Similarly, we know that the sleepers are equidistant to each other. But when we draw them in perspective, they gradually get closer and closer together.

This is because they are parallel to our vanishing point, which makes them recede the further away the get from the viewer.

Perspective Example – Cubes

So we’ve covered the ol’ railway example, but as you know, train tracks are pretty flat. So let’s do a more three dimensional example – a cube.

First, set up your space by establishing a horizon line and vanishing point. Then draw a square somewhere in your space.

At each point of the square, lightly draw perspective lines going towards the vanishing point.

Next, draw in the other edges of the cube.

Finally, trace over your cube with dark lines. You have now drawn an object in a three dimensional space! Except… it’s an illusion on a flat surface. Nice!

What About the Space Surrounding Art?

So far, we have been talking about how space is used on a flat piece or paper or canvas to create the illusion of depth. But now let’s zoom out a bit and focus on the space surrounding the art!

Think back to a time when you were in a gallery. Did you ever notice the space? A gallery’s space often consists of white walls, with well spaced out artworks. This gives each artwork ample room for the audience to focus on each one.

What about the frames? Personally, I have sometimes come across paintings that I don’t particularly like. But then they are wrapped up in the most exquisite frame, and displayed in a beautifully lit room.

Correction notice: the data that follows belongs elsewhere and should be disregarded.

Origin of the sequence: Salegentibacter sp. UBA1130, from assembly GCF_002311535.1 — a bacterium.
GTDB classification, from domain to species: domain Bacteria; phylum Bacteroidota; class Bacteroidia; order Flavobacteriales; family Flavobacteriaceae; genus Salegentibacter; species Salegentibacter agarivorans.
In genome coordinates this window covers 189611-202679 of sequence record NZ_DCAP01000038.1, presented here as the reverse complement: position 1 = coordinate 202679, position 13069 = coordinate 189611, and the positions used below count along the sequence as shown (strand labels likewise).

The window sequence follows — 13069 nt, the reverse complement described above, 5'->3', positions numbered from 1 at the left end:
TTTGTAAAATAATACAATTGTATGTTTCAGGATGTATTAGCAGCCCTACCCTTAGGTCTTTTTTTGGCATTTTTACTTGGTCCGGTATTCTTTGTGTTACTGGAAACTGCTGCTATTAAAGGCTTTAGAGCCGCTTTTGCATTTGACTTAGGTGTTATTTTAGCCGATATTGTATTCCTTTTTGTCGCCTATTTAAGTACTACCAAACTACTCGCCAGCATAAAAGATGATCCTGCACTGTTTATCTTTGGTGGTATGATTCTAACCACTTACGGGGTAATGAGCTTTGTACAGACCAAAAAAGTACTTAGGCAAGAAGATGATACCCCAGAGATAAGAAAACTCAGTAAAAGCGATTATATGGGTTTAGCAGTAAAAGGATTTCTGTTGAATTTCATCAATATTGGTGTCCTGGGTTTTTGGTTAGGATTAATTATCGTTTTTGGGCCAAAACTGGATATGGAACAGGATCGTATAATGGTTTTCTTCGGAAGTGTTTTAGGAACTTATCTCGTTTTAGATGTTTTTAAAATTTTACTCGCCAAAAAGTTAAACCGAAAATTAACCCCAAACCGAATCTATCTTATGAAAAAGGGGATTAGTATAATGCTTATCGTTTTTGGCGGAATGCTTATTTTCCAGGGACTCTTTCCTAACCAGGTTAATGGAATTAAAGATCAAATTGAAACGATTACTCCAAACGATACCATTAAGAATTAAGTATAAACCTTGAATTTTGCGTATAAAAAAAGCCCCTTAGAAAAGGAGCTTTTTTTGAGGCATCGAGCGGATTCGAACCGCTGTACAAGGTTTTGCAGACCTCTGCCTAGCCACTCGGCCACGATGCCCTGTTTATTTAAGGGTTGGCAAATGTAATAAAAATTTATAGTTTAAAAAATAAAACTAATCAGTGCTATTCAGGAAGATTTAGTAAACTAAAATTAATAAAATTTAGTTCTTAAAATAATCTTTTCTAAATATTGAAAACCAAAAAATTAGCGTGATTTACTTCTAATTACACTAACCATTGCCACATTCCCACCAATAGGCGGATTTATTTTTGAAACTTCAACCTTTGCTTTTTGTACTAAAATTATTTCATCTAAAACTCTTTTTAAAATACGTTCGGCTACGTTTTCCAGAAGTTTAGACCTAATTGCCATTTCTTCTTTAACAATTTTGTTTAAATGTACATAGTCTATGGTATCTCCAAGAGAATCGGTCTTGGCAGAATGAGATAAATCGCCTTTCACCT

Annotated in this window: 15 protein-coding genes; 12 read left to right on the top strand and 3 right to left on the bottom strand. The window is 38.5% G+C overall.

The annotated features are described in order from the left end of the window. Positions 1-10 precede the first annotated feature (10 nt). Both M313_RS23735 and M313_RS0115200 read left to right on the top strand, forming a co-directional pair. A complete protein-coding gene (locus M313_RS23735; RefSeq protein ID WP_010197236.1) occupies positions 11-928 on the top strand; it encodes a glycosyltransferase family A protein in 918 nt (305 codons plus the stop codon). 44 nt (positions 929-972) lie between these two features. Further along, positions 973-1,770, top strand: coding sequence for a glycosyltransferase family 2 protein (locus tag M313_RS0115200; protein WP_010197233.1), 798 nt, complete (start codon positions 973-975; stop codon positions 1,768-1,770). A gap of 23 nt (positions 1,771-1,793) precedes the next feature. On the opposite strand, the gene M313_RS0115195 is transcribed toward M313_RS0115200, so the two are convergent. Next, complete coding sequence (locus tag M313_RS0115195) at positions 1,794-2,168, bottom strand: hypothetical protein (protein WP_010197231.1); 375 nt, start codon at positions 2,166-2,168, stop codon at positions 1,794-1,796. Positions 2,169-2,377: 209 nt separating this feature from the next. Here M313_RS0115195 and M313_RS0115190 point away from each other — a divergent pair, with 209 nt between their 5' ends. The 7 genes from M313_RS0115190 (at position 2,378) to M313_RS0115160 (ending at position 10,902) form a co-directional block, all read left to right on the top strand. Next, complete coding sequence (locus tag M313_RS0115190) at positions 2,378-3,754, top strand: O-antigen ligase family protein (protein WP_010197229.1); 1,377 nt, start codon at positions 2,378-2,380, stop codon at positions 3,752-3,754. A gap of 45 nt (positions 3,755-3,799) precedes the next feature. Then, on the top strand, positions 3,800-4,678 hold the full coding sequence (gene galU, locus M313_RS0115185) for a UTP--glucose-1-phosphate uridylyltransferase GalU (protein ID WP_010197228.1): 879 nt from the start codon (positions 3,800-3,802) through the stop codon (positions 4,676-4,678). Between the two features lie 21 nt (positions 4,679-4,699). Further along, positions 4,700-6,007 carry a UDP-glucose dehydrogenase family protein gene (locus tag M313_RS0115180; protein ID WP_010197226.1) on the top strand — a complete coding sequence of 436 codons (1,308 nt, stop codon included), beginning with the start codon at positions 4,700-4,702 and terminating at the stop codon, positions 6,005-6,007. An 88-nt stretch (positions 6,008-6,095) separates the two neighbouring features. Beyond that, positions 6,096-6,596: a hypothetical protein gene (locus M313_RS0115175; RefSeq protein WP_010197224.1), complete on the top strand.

And guess what – I sometimes ended up loving the artwork! Even though the space inside the image itself didn’t appeal to me, it was the space around the artwork that got it over the finish line.

Put Some Space around the Space!

As long as there is art, then there will always be people who will buy art for the sole purpose of hanging it on a wall.

There is no greater compliment for artists than when someone chooses to part with their money so that they can hang one of your works at home. So make sure you think about the space that your art will be surrounded by.

This could be the color of a frame which matches the color scheme of a painting. Or maybe it’s choosing non reflective glass for a painting that will hang in a well lit room.

Whenever I am getting some paintings framed for an art show, I always love discussing with the framer what space should I place my painting inside of.

So, before you do any fancy framing, first always aim for your artwork to be great on its own. And if you wanna go the extra mile – put that artwork in something beautiful before it goes on the wall.


Space – one of art’s great elements – plays an important role in helping an artwork come to life. Space helps create the illusion of depth and will draw the viewer into the artwork.

In this article we have discussed how:

  • Space is used to make an object appear near, far, big or small
  • Positive and negative space work together to help an artist with their proportions, and to help create a solid composition
  • Space can be created using techniques such as overlapping objects, varying the size of objects and varying the color and value of objects
  • Linear perspective is an extremely powerful tool used to create space in an artwork
  • Establishing a horizon line and a vanishing point will further enhance the illusion of space. And will help the viewer have a better understanding of the space that the artist has created.

I hope you have enjoyed learning about space. Feel free to check back here any time if you need to revisit any of these points.

Best of luck in your art adventures and thank you for stopping by!


Melbourne, Australia